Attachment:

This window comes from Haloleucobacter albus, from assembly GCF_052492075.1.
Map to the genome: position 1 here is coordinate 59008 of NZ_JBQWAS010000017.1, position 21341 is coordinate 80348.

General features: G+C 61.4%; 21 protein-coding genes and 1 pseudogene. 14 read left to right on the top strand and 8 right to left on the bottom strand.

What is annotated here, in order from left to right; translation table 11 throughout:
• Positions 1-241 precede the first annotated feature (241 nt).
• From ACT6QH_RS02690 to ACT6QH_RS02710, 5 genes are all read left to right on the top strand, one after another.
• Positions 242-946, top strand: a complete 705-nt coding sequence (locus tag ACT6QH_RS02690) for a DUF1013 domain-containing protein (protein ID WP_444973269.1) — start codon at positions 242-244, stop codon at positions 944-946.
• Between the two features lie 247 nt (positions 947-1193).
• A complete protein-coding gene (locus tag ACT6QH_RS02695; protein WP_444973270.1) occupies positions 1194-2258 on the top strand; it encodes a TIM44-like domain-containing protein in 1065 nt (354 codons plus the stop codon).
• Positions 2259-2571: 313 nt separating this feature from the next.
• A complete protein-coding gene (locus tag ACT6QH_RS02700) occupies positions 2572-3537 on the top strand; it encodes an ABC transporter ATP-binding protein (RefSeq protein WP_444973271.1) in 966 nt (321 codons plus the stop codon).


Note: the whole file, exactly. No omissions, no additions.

This window comes from Haloleucobacter albus, from assembly GCF_052492075.1.
Map to the genome: position 1 here is coordinate 59008 of NZ_JBQWAS010000017.1, position 21341 is coordinate 80348.

General features: G+C 61.4%; 21 protein-coding genes and 1 pseudogene. 14 read left to right on the top strand and 8 right to left on the bottom strand.

What is annotated here, in order from left to right; translation table 11 throughout:
• Positions 1-241 precede the first annotated feature (241 nt).
• From ACT6QH_RS02690 to ACT6QH_RS02710, 5 genes are all read left to right on the top strand, one after another.
• Positions 242-946, top strand: a complete 705-nt coding sequence (locus tag ACT6QH_RS02690) for a DUF1013 domain-containing protein (protein ID WP_444973269.1) — start codon at positions 242-244, stop codon at positions 944-946.
• Between the two features lie 247 nt (positions 947-1193).
• A complete protein-coding gene (locus tag ACT6QH_RS02695; protein WP_444973270.1) occupies positions 1194-2258 on the top strand; it encodes a TIM44-like domain-containing protein in 1065 nt (354 codons plus the stop codon).
• Positions 2259-2571: 313 nt separating this feature from the next.
• A complete protein-coding gene (locus tag ACT6QH_RS02700) occupies positions 2572-3537 on the top strand; it encodes an ABC transporter ATP-binding protein (RefSeq protein WP_444973271.1) in 966 nt (321 codons plus the stop codon).